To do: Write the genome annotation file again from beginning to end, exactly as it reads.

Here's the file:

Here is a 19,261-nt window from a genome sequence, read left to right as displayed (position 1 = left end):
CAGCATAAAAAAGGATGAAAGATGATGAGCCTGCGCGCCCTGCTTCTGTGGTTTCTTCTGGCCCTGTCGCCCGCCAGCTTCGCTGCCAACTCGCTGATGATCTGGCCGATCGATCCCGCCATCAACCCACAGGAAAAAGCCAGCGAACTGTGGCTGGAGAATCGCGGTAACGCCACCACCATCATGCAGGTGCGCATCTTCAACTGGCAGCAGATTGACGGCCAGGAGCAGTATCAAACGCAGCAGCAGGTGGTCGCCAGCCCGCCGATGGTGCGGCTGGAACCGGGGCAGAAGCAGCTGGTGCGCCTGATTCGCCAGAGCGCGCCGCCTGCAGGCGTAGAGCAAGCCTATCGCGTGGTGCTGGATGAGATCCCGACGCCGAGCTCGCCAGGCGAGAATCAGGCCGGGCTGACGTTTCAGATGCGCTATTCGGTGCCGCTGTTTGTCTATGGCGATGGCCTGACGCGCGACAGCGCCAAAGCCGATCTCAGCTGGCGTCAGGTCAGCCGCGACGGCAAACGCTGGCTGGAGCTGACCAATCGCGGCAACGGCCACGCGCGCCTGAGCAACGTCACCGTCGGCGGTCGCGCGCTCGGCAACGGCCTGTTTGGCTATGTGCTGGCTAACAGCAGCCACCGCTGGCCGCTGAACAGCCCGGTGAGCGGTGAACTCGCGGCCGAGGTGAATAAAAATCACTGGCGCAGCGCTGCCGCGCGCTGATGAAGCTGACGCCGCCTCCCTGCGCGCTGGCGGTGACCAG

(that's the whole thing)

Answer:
Here is a 19,261-nt window from a genome sequence, read left to right as displayed (position 1 = left end):
CAGCATAAAAAAGGATGAAAGATGATGAGCCTGCGCGCCCTGCTTCTGTGGTTTCTTCTGGCCCTGTCGCCCGCCAGCTTCGCTGCCAACTCGCTGATGATCTGGCCGATCGATCCCGCCATCAACCCACAGGAAAAAGCCAGCGAACTGTGGCTGGAGAATCGCGGTAACGCCACCACCATCATGCAGGTGCGCATCTTCAACTGGCAGCAGATTGACGGCCAGGAGCAGTATCAAACGCAGCAGCAGGTGGTCGCCAGCCCGCCGATGGTGCGGCTGGAACCGGGGCAGAAGCAGCTGGTGCGCCTGATTCGCCAGAGCGCGCCGCCTGCAGGCGTAGAGCAAGCCTATCGCGTGGTGCTGGATGAGATCCCGACGCCGAGCTCGCCAGGCGAGAATCAGGCCGGGCTGACGTTTCAGATGCGCTATTCGGTGCCGCTGTTTGTCTATGGCGATGGCCTGACGCGCGACAGCGCCAAAGCCGATCTCAGCTGGCGTCAGGTCAGCCGCGACGGCAAACGCTGGCTGGAGCTGACCAATCGCGGCAACGGCCACGCGCGCCTGAGCAACGTCACCGTCGGCGGTCGCGCGCTCGGCAACGGCCTGTTTGGCTATGTGCTGGCTAACAGCAGCCACCGCTGGCCGCTGAACAGCCCGGTGAGCGGTGAACTCGCGGCCGAGGTGAATAAAAATCACTGGCGCAGCGCTGCCGCGCGCTGATGAAGCTGACGCCGCCTCCCTGCGCGCTGGCGGTGACCAG